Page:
Happy New Year everybody! I’m looking forward to another year of articles! To start it off, I’ve realized, through quite a few conversations over the last few weeks, that quite a few people don’t know exactly what Main Street (the organization) is or what it does. Since it has been the driving force behind revitalizing our downtown for thirty-three years, I thought perhaps that needs fixed. But for that, we need to go back about fifty years.
The 1973 Oil Crisis, collapse of the international Bretton Woods trade system, 1973-75 recession, end of the Vietnam War, post-war manufacturing drawdown, Steel Crisis, rising unemployment, rising inflation, growth of “hypermarkets” and big box stores like Walmart and Target, and 1979 Oil Shock… By 1980, the U.S. economy was in rough shape, and as always, small towns and local businesses were hit the hardest while national corporations simply absorbed their losses.
Faced with failing downtowns nationwide and the possibility of losing hundreds of thousands of mom and pop stores in thousands of towns in all fifty states, a national one-size-fits-all policy seemed impossible. Yet, the National Trust for Historic Preservation hit upon a revolutionary approach that accomplished just that. A National Main Street Center would lead the charge, supported by a coordinating program in each state (Main Street West Virginia) and hundreds of local city programs (Main Street Point Pleasant) … And that, right there, is the beauty of what became the Main Street Approach.
Unlike a government agency, which typically operates from the top down, Main Street America runs from the bottom up. No orders come down from on high, and no representatives from the national office in Washington, D.C. tell the local programs how things should or shouldn’t run. Instead, the National Main Street Center identified the four basic pillars of saving a city’s downtown and let each city tailor that approach to their own local needs, standing by to help with any resources the local program may need along the way. By setting it up like this, the local community controls their own fate and sets their own destiny.
The first pillar, the core of any movement, is organization. For the Main Street Approach to work, it needs the support of the entire community. Local and state government, downtown and regional businesses, clubs and organizations all play a part. This is true of any community, whether it be Los Angeles with its 4,000,000 people, or Point Pleasant with 4,000.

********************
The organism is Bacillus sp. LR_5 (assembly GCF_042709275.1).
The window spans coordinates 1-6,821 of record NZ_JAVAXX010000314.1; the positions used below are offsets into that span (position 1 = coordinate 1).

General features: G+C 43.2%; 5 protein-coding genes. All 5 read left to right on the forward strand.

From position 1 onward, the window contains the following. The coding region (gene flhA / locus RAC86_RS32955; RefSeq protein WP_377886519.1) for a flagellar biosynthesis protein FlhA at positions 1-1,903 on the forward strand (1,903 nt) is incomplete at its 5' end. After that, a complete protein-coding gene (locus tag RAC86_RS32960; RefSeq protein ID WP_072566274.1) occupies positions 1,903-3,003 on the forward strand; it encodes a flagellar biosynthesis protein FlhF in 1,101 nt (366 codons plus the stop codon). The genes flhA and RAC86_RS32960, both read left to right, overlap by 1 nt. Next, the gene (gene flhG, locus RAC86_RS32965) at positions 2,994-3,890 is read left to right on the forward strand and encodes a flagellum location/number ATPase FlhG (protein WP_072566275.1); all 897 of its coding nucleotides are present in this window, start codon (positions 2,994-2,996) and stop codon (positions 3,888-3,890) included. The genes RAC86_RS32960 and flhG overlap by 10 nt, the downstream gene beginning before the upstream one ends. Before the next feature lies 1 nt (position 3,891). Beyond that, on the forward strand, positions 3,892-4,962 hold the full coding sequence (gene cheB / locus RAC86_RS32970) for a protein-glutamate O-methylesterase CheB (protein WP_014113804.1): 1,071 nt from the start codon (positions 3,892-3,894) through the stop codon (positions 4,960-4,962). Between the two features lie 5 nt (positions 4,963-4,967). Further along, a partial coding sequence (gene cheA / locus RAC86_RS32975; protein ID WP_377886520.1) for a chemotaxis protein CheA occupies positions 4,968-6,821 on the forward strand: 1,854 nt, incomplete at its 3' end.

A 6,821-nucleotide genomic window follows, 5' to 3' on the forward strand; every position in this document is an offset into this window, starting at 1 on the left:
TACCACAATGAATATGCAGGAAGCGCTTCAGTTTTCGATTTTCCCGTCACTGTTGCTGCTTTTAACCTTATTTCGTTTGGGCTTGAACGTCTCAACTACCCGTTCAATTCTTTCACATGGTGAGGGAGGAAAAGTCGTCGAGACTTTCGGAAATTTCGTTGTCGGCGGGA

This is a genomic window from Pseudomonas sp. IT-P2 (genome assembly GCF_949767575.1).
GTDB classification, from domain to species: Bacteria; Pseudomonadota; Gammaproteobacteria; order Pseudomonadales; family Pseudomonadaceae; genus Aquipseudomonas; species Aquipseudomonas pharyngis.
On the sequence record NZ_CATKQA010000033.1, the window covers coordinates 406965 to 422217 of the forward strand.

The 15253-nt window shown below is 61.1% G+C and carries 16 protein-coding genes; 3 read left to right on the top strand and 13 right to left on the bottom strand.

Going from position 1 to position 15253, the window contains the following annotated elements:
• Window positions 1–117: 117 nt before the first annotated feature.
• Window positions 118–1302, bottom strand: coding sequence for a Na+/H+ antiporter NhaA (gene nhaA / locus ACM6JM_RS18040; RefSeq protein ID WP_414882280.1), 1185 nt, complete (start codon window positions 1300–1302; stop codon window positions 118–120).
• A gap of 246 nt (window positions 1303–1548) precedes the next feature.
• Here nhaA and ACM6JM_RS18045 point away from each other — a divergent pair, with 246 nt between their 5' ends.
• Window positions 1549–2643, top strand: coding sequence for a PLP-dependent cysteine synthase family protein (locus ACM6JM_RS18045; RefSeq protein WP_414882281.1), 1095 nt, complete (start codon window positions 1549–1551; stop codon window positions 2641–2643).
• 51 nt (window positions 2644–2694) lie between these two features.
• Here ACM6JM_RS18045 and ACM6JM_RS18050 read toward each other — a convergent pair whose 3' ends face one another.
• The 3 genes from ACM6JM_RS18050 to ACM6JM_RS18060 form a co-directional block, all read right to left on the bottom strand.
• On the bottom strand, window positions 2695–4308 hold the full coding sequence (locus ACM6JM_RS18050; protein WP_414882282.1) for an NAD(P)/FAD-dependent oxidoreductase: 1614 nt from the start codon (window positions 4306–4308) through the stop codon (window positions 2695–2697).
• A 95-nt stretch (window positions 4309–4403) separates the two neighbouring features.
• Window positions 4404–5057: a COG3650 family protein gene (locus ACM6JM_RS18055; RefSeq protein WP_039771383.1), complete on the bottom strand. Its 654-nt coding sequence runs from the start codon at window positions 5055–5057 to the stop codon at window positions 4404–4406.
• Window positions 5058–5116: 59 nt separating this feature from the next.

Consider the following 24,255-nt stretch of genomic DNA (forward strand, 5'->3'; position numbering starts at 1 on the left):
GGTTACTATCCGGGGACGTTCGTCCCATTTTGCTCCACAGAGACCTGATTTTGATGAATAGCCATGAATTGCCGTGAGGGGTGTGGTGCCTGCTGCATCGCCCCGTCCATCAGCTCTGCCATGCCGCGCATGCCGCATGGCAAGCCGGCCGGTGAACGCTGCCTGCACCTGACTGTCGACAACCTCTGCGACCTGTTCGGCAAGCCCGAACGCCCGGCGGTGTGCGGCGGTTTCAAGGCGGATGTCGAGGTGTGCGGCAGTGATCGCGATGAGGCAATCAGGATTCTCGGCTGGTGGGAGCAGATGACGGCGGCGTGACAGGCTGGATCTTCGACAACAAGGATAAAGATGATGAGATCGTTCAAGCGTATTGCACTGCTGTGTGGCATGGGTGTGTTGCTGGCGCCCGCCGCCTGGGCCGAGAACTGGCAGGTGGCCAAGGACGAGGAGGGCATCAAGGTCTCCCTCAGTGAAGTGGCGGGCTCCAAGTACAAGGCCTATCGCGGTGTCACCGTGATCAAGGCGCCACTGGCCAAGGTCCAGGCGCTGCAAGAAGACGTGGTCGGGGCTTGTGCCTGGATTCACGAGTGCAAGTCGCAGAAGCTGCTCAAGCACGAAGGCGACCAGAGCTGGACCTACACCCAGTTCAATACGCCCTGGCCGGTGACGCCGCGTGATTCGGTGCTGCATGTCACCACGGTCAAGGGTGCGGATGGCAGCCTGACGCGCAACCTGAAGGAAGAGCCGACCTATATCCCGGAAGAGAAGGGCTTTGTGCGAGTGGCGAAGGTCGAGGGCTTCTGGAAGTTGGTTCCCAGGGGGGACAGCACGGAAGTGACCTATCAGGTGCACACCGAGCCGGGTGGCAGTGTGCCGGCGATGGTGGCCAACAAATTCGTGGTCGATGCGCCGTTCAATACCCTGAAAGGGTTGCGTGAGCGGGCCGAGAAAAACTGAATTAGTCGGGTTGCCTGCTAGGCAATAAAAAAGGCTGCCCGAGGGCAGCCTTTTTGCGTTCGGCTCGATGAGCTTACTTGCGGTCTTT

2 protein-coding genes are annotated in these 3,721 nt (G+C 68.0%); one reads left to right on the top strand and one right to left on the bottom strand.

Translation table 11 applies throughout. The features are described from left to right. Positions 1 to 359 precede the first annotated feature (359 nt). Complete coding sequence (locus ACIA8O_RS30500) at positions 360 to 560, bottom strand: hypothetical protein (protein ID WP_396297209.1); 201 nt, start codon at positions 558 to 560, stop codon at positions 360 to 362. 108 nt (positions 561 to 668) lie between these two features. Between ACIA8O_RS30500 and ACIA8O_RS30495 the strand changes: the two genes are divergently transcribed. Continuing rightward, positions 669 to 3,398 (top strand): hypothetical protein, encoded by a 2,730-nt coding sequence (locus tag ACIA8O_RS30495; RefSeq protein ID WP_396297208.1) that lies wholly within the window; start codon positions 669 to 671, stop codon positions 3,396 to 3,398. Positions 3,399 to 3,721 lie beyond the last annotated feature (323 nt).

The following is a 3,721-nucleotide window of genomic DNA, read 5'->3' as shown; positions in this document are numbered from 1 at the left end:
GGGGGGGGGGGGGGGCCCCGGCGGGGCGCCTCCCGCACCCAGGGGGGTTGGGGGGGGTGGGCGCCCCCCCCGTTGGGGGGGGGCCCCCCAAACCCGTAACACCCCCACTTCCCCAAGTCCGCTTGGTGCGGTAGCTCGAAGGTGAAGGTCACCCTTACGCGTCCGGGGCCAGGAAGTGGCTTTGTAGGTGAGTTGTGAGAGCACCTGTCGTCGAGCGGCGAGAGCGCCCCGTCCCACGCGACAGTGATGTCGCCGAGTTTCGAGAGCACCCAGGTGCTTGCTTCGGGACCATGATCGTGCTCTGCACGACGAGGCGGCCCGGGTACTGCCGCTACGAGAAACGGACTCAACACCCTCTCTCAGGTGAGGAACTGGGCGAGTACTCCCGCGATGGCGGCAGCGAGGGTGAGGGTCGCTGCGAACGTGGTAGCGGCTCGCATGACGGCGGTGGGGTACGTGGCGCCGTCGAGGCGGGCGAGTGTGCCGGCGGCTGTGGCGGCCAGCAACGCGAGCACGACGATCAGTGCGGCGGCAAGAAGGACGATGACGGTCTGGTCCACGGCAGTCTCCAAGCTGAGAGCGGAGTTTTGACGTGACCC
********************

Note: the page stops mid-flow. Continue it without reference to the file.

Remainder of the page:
The second pillar, without which the third is out of the question, is design. Every city is unique, and rightly so. Take Point Pleasant and Gallipolis. Both are river towns less than a mile apart, but two towns couldn’t be more different. Two rivers and one, English and French, a Main Street and a City Square, Battle Monument and Bandstand, Mothman and Bob Evans, the list goes on. What may be a good design plan for Gallipolis simply wouldn’t work for Point Pleasant, but by embracing and improving a design suited to their unique assets, the Main Street Approach fosters civic pride and attracts investment.
The third pillar, and the goal of every Main Street program, is economic vitality. For some cities, this may mean a downtown economy focused on local necessities (e.g. groceries, hardware stores, and pharmacies). Others might be centered based around a local college or tech campus (e.g. bars and bookstores). Perhaps they choose sports and recreation (e.g. repair shops, outfitters, and accommodations), or maybe they focus on tourism (e.g. parks and museums, gift stores, dining, and lodging). Or, who says they can’t have a little bit of everything? No matter the choice, the Main Street Approach leverages financial capital, incentives, and other tools to drive private development, support existing businesses, and create new ones.
That choice, whether to focus on local necessities or tourism or something else, is usually driven by the city’s unique features. For instance, Fayetteville, in the New River Gorge, obviously chose recreation. Huntington, with Marshall University, became a college town. For Point Pleasant, with its historic downtown, state park, and local cryptid, tourism makes the most sense. Only with design and economic vitality working together can a city begin to reach its full potential.
The fourth and final pillar, the one that helps make it all permanent, is promotion. This is when it all comes together, when a city has something to be proud of and display. This is convincing locals to stay and tourists to visit, and perhaps even stay, through every means of advertising and publicity possible and by tapping into Main Street America’s nationwide network of communities and partners.
Taken together, organization, design, economic vitality, and promotion… Designed to address the crash of the 1970s, invaluable in rebuilding after the 2008 Great Recession, and perfectly suited to recovering from the current pandemic and economic downturn, the Main Street Approach is flexible enough to meet any challenge and strong enough to carry out any plan.
Next week, I’ll cover the Main Street Approach’s impact in our own community.
Chris Rizer is president of the Mason County Historical and Preservation Society, reach him at firstname.lastname@example.org.